Primrose Northrop has produced an excellent guide – available here – which reviews great Lent resources, both for individuals and groups. Please use this guide to inform your choice of Lent materials and please do also pass it on to others to whom it would be helpful. Why not give it to someone who you think might not have considered doing anything during Lent before?
Our prayer resources this year explore the theme of ‘wonder’, and Primrose and Lyndall have created some word-and-image reflections for Lent, each exploring a different kind of wondering. These feature each Sunday in our Calendar of Prayer, but you can also download them all together in one booklet here.
Dust and Glory
This Lent we are all invited to explore how we can live well with the mess of everyday life.
Dust and Glory encourages us to take a fresh look at the frustrations and failings that every day brings and, rather than pretending we can always avoid them, seek to learn from them and grow closer to God through them.
Dust and Glory: A Lent journey of faith, failure and forgiveness is the Church of England’s Lent theme for 2023. This year’s resources are informed and inspired by the Archbishop of Canterbury’s 2023 Lent Book, Failure: What Jesus said about sin, mistakes and messing stuff up (SPCK) by Bishop Emma Ineson, who has also co-written the daily reflections booklet for adults (CHP).
There will be free online support for groups studying the book – including in-depth video interviews with the Archbishop of Canterbury and others exploring the themes of each of the chapters.
The Room Where It Happens
The Room Where It Happens is an exciting new Lent course for 2022, written by Bishop Rose and based on the award-winning musical Hamilton. It is suitable for people to follow either as a group meeting in person or remotely or as individuals. The five sessions invite us to explore what the Bible and the experience of Christian faith teach us about some key issues that Alexander Hamilton faced – and that we face today. Hamilton’s responses to injustice, adversity and temptation, his search for identity, and his realisation that he (and all of us) can make a difference in the world have much to teach us. Each session contains an opening prayer, an introduction, film excerpts to watch/listen to and discuss, Bible passages to read and explore, ‘share and discuss’ and ‘think and discuss’ sections, reflections, suggested action, and a closing prayer.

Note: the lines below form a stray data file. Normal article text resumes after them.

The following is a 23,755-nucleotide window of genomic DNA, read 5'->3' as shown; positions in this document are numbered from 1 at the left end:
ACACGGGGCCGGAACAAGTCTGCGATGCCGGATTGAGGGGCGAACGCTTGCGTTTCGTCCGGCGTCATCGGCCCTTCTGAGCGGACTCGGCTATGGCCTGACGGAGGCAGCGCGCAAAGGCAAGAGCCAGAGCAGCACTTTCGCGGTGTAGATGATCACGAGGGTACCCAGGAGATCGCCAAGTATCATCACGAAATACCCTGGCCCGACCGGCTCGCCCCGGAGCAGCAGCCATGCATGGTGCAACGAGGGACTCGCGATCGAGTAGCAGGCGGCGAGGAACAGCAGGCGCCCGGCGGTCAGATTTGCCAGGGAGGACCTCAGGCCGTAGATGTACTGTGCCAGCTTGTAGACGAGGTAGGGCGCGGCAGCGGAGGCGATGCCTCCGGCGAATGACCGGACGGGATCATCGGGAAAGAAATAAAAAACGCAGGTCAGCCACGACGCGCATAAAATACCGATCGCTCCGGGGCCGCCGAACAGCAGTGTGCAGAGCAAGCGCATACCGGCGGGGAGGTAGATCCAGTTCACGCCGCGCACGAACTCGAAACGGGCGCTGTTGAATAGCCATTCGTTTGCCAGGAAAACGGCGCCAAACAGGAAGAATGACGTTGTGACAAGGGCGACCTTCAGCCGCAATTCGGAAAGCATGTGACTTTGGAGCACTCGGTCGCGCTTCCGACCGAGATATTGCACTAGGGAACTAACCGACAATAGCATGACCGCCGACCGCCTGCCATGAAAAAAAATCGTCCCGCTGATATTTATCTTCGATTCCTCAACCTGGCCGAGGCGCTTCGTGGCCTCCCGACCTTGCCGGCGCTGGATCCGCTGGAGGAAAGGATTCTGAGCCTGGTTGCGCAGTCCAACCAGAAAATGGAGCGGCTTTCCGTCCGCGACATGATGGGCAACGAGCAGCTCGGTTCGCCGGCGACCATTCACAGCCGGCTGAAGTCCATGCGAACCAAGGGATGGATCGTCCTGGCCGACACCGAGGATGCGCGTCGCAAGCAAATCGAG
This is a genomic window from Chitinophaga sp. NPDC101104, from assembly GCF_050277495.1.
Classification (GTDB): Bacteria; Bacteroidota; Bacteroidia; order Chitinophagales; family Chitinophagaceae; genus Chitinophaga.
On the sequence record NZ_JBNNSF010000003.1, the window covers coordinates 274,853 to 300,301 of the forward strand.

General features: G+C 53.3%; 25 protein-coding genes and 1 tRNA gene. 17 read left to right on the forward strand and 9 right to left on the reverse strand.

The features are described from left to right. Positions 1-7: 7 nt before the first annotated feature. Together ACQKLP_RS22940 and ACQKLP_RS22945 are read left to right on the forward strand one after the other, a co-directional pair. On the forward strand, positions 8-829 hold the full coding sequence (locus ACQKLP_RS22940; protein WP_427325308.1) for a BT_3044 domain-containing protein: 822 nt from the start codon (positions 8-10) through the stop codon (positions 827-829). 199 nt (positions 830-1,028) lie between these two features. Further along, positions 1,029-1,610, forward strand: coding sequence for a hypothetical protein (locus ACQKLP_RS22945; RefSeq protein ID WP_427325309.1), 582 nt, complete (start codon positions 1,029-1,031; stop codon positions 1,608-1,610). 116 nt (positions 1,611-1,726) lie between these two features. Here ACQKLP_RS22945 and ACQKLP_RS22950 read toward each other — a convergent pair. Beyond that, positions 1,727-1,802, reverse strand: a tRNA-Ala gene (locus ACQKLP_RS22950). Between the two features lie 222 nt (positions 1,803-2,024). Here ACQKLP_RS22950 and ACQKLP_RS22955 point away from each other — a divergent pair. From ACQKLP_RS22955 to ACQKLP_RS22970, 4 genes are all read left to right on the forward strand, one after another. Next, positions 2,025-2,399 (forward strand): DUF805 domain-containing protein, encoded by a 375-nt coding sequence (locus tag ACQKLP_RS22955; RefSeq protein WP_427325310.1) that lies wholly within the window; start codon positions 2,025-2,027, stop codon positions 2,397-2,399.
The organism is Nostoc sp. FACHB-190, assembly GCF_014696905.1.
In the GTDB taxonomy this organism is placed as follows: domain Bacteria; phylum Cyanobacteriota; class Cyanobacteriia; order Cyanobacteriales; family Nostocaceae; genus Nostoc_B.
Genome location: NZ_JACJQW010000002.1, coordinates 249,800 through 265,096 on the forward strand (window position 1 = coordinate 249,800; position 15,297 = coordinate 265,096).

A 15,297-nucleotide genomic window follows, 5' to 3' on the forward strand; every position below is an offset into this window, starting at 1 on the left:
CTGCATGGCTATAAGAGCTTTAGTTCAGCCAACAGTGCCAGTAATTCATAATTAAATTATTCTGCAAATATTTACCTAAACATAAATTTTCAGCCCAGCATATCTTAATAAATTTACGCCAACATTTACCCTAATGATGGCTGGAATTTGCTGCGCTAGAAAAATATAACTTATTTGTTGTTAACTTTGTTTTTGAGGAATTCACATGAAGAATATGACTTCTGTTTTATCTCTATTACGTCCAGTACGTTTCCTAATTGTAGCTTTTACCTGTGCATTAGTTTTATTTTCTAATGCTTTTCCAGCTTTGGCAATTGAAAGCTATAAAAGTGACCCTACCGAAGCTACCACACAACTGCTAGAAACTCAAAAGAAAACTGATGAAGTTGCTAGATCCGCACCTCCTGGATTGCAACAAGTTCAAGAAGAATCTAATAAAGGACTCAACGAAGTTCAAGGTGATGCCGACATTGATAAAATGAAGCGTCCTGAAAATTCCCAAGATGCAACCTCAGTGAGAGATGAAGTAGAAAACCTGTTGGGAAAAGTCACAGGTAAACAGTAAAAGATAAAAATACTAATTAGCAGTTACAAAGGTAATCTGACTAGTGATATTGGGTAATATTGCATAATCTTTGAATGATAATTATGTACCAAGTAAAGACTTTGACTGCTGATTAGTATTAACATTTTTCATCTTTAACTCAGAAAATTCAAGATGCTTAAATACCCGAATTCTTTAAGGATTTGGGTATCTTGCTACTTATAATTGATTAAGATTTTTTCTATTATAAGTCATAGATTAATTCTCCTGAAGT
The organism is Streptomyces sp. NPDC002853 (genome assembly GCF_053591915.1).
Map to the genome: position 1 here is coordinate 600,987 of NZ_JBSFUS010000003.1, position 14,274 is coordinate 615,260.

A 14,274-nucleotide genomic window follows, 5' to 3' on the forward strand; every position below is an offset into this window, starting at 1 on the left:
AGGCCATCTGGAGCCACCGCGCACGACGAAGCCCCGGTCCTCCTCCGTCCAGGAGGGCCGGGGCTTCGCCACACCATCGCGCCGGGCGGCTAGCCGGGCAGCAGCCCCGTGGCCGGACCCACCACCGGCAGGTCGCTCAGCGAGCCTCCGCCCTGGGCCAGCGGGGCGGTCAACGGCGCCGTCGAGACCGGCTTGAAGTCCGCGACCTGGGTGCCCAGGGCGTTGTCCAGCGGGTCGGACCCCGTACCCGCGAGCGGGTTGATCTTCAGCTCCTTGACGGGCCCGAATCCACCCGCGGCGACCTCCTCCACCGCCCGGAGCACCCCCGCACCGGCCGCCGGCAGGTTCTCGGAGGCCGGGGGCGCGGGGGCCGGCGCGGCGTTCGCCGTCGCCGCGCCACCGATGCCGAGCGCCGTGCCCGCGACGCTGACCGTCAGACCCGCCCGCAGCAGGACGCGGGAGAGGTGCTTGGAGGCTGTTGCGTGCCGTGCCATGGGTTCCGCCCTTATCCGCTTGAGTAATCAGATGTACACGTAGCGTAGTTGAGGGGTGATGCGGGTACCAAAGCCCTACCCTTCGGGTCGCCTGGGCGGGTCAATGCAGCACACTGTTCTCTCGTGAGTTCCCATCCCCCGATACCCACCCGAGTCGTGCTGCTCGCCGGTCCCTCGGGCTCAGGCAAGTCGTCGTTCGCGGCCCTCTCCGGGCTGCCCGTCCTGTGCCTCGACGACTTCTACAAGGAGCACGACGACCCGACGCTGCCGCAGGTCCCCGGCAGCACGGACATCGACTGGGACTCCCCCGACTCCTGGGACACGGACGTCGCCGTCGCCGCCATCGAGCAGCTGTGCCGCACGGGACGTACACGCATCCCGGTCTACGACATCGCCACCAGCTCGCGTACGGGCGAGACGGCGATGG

The five sessions cover the following themes: Identity and Belonging; Ambition and Temptation; Forgiveness and Redemption; Love and Sacrifice; Hope and Courage through Adversity.
As well as offering her reflections on the various film excerpts, the Bible passages and the themes they explore, Bishop Rose also draws on her own experiences from a childhood growing up in Jamaica without a mother from the age of 2, and from her years of ministry. ‘It is my hope’, writes Bishop Rose, ‘that we will find ourselves at the end of the course more literate and fluent when it comes to expressing our faith, and comfortable and willing, not only to recognise, but to speak about the difference faith is making in our daily living.’